Application Modernization Needs to Get Mobile and Social

Michael Vizard
Slide Show

Business Drivers for IT Innovation

In cost containment, after an IT organization has done the comparatively easy stuff, the question quickly becomes what to do next.

There's been a lot discussion as of late of the need to modernize legacy applications in the enterprise. Most of the applications are pretty dated and cost more to run on existing hardware infrastructure than they would if they were rewritten and deployed on the latest IT infrastructure.

The bit that most IT enterprises may not appreciate as much is that the definition of what constitutes a modern enterprise application is rapidly changing. Not only is that application expected to take advantage of all-things virtual and cloud on the back end, it needs to be readily accessible from any mobile computing device and tightly integrated with multiple social networks.

That's a difficult goal to achieve in a mobile computing and social networking world where application development technologies and standards are a work in progress. To help IT organizations address these issues Hewlett-Packard this week extended its Application Transformation services to include tools and methodologies for adding mobile computing and social networking support in enterprise applications.

According to Paul Evans, worldwide lead for application transformation solutions at HP, IT organizations need a lot of help with application modernization these days because they are being asked to integrate traditional systems of record with new systems of engagement that rely heavily on mobile computing and social networking platforms that most of them have limited experience with, especially when it involves new immature technologies such as HTML5.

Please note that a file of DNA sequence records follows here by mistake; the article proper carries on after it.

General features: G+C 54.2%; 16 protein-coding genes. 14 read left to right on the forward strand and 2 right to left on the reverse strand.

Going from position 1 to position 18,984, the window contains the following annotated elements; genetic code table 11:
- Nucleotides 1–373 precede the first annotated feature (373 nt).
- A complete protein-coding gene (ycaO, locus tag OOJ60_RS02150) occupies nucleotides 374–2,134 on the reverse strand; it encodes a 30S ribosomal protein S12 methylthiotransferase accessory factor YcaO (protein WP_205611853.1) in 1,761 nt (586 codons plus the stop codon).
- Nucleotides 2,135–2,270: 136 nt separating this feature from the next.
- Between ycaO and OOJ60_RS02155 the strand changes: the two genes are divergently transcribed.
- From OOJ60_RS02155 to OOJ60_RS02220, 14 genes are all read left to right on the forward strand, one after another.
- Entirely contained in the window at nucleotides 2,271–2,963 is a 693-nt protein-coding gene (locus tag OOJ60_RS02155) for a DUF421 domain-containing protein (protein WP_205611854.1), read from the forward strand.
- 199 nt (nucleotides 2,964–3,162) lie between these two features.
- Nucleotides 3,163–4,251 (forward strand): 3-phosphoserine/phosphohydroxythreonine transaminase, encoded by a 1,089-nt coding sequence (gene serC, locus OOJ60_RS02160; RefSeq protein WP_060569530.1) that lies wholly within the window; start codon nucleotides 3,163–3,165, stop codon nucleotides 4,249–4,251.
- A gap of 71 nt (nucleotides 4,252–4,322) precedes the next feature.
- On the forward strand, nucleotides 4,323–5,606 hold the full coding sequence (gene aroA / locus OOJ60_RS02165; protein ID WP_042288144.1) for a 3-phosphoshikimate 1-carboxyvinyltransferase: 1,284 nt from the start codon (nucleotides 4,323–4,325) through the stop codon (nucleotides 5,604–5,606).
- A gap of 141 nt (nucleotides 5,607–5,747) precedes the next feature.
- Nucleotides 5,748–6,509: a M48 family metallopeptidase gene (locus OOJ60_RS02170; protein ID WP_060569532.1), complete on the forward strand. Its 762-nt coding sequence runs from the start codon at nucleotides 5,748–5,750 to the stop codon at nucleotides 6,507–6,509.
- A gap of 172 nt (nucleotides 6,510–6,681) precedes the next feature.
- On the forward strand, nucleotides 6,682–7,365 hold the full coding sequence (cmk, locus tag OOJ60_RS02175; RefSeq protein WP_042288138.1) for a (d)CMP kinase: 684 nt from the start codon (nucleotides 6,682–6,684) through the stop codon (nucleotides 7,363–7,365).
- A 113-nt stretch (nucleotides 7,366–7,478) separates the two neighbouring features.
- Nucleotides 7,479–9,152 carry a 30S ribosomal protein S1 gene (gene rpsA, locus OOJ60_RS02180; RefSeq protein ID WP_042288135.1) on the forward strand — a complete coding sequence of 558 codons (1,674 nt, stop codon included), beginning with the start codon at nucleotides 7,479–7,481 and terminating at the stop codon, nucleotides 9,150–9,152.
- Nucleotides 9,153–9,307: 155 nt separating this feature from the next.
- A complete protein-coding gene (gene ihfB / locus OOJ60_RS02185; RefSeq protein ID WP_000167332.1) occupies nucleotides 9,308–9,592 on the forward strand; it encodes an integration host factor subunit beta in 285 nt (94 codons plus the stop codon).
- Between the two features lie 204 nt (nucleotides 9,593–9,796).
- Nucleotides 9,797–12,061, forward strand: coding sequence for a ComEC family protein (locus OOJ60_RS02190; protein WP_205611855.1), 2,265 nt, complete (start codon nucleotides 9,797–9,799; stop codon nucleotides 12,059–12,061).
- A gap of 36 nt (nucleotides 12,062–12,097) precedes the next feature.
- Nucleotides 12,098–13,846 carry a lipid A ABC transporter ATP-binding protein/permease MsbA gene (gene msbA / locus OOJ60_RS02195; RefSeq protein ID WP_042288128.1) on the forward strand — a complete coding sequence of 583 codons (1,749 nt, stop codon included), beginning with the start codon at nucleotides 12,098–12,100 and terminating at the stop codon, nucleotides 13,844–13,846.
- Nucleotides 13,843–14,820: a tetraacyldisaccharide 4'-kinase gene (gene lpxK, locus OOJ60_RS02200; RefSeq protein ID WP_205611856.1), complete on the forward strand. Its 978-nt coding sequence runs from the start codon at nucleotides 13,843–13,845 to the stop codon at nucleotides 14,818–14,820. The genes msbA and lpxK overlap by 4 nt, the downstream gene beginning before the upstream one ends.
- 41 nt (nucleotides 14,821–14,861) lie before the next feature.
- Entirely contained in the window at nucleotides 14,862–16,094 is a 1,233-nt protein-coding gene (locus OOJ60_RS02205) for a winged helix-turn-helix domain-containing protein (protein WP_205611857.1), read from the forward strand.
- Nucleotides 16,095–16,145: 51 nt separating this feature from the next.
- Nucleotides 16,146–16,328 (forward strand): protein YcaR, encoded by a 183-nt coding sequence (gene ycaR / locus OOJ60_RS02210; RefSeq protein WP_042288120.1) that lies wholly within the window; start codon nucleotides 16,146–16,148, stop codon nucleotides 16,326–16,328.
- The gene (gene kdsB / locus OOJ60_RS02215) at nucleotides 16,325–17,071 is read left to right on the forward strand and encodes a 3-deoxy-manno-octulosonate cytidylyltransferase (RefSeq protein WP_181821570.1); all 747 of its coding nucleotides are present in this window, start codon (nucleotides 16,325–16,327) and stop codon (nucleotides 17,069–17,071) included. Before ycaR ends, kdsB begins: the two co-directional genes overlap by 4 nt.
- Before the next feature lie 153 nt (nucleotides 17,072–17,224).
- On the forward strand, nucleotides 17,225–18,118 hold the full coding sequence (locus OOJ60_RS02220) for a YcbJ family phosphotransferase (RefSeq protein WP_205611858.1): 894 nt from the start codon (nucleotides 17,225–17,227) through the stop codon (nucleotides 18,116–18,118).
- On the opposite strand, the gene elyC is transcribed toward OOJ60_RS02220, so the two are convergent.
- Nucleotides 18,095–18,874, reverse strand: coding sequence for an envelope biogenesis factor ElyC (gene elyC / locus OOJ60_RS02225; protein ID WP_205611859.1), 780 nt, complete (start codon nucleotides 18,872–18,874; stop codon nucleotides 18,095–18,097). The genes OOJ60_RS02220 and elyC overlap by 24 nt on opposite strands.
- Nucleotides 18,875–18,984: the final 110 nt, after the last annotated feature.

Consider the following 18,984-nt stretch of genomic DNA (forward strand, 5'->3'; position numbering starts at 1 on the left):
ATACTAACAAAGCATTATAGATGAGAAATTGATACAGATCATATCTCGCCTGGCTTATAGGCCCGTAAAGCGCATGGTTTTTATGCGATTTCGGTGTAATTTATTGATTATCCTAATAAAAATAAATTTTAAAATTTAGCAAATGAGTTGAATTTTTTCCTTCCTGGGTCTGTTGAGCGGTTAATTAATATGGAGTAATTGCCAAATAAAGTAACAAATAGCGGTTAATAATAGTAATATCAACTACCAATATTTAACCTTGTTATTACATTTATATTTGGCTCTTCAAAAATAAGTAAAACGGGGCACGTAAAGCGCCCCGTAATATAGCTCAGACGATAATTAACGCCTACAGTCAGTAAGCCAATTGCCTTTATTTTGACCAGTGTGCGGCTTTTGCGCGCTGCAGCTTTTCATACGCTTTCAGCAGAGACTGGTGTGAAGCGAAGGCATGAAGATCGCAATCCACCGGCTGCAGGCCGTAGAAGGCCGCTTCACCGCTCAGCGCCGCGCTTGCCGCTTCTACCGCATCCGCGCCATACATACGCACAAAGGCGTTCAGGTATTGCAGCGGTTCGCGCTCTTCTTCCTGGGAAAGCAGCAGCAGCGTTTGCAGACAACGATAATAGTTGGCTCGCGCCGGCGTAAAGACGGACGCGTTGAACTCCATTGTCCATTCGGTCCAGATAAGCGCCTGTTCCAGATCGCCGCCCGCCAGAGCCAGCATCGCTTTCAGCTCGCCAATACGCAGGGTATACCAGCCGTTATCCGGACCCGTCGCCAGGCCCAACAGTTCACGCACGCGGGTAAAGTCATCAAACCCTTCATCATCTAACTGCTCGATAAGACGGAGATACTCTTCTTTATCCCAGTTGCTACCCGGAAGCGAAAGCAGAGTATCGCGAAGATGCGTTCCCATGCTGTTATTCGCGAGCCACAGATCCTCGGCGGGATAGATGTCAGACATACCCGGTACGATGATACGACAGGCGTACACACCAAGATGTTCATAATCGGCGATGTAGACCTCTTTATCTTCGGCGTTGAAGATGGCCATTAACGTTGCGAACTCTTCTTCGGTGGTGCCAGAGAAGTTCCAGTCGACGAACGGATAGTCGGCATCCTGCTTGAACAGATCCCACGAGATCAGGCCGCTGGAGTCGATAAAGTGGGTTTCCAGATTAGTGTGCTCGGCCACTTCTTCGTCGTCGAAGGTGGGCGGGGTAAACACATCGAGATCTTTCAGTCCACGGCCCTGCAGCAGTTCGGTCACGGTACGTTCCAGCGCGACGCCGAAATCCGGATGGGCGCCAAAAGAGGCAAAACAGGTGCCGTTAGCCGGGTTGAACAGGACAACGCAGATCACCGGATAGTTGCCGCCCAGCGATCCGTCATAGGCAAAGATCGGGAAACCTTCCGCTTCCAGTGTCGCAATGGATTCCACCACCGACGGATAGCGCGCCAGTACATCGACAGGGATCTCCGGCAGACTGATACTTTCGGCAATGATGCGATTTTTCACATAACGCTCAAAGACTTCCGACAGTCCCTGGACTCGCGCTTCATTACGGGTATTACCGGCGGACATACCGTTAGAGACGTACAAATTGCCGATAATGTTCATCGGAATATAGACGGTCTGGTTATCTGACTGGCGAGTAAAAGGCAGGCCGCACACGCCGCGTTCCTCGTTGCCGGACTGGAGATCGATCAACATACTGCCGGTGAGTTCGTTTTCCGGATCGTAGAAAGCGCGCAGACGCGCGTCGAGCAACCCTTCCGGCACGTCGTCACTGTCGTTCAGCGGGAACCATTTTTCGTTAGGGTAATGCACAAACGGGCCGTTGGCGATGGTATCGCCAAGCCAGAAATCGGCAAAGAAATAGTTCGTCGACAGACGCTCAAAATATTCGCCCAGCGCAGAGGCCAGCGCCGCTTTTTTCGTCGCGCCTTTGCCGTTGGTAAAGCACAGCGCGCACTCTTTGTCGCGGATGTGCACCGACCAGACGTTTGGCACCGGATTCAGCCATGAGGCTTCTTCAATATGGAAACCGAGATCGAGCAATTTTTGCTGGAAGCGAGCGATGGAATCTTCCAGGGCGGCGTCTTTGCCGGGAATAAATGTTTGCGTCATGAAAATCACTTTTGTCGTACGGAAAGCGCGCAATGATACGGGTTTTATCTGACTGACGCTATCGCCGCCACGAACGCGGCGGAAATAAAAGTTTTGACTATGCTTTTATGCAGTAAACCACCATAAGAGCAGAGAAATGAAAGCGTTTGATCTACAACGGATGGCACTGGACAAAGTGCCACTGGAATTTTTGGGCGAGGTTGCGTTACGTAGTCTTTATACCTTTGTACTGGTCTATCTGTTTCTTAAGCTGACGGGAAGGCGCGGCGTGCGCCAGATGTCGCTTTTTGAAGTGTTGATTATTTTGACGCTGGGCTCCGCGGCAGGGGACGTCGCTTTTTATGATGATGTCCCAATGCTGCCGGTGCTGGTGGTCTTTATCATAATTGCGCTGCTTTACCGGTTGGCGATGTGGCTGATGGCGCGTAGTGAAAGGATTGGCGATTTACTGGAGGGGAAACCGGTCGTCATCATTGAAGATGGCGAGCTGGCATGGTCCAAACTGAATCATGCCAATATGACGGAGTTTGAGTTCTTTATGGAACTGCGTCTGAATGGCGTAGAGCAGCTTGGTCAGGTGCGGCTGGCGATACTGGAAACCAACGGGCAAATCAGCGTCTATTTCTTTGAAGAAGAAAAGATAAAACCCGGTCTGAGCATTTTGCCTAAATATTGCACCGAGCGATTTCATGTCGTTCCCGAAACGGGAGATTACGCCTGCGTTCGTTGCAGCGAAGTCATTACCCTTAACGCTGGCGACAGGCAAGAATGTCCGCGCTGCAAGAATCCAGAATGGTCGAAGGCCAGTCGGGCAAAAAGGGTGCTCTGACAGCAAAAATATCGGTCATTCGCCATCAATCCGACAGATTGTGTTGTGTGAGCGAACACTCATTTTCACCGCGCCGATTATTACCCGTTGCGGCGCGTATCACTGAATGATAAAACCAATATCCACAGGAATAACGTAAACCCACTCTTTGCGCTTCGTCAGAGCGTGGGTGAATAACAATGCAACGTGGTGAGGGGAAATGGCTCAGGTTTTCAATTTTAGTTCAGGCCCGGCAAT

Evans adds that as the economy continues to improve, the number of these projects is starting to increase, but to pay for them many IT organizations are being asked to be more aggressive about consolidating existing enterprise applications. The fact is, says Evans, is that most organizations are usually running twice as many applications that IT is aware of. But discovering those applications may be the easy part. Getting the business to actually collectively agree on which of those applications should be rationalized in the name of progress is never easy.

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Add Comment      Leave a comment on this blog post
Mar 23, 2012 11:55 AM Christian Weichelt Christian Weichelt  says:

Michael, thanks for raising an interesting topic. I'd like to stress one of the points you make: given the complexity of IT portfolios and the dynamics of their development it's hard for the IT organization to stay on top of what applications they have and why they have it. A study that we ran last year with Nucleus came  to the conclusion that decision makers in IT on average have to work with information that is 14 months old and only 55% accurate. And it's even harder to see the business story behind each IT investment, because often enough the link is not made. Only then one can tell what makes sense from a business perspective when modernizing IT.

Aug 16, 2012 8:44 PM Tyler Frieling Tyler Frieling  says:
Great article. Speaking from experience I agree with the pressure and pain points as well as the importance of taking an system inventory and executing a rating and scoring process against the list. The HP solution is enticing. We (Kapow Software) solve many of problems related to mobile-enablement and application migration. Readers might want to review our features to deem if we can help in a mobile-enablement or modernisation endeavor. Reply

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